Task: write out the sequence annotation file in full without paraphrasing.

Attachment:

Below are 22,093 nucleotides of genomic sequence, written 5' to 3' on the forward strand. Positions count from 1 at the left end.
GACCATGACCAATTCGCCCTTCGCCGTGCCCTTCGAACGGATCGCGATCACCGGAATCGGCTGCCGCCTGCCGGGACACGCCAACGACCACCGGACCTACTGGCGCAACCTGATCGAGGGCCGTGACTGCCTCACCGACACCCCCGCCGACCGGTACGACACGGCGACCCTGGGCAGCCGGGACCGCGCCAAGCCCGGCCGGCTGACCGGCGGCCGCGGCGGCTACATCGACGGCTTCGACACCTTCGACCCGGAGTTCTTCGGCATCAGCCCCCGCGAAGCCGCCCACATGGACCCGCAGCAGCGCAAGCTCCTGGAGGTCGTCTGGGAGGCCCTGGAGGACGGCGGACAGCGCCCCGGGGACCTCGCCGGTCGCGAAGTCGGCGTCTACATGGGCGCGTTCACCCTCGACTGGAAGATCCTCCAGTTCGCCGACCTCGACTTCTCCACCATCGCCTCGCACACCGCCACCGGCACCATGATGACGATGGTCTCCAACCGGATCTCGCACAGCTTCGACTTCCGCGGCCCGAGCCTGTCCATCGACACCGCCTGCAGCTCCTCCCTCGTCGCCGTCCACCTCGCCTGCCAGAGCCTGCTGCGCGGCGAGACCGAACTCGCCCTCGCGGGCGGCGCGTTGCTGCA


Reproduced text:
Below are 22,093 nucleotides of genomic sequence, written 5' to 3' on the forward strand. Positions count from 1 at the left end.
GACCATGACCAATTCGCCCTTCGCCGTGCCCTTCGAACGGATCGCGATCACCGGAATCGGCTGCCGCCTGCCGGGACACGCCAACGACCACCGGACCTACTGGCGCAACCTGATCGAGGGCCGTGACTGCCTCACCGACACCCCCGCCGACCGGTACGACACGGCGACCCTGGGCAGCCGGGACCGCGCCAAGCCCGGCCGGCTGACCGGCGGCCGCGGCGGCTACATCGACGGCTTCGACACCTTCGACCCGGAGTTCTTCGGCATCAGCCCCCGCGAAGCCGCCCACATGGACCCGCAGCAGCGCAAGCTCCTGGAGGTCGTCTGGGAGGCCCTGGAGGACGGCGGACAGCGCCCCGGGGACCTCGCCGGTCGCGAAGTCGGCGTCTACATGGGCGCGTTCACCCTCGACTGGAAGATCCTCCAGTTCGCCGACCTCGACTTCTCCACCATCGCCTCGCACACCGCCACCGGCACCATGATGACGATGGTCTCCAACCGGATCTCGCACAGCTTCGACTTCCGCGGCCCGAGCCTGTCCATCGACACCGCCTGCAGCTCCTCCCTCGTCGCCGTCCACCTCGCCTGCCAGAGCCTGCTGCGCGGCGAGACCGAACTCGCCCTCGCGGGCGGCGCGTTGCTGCA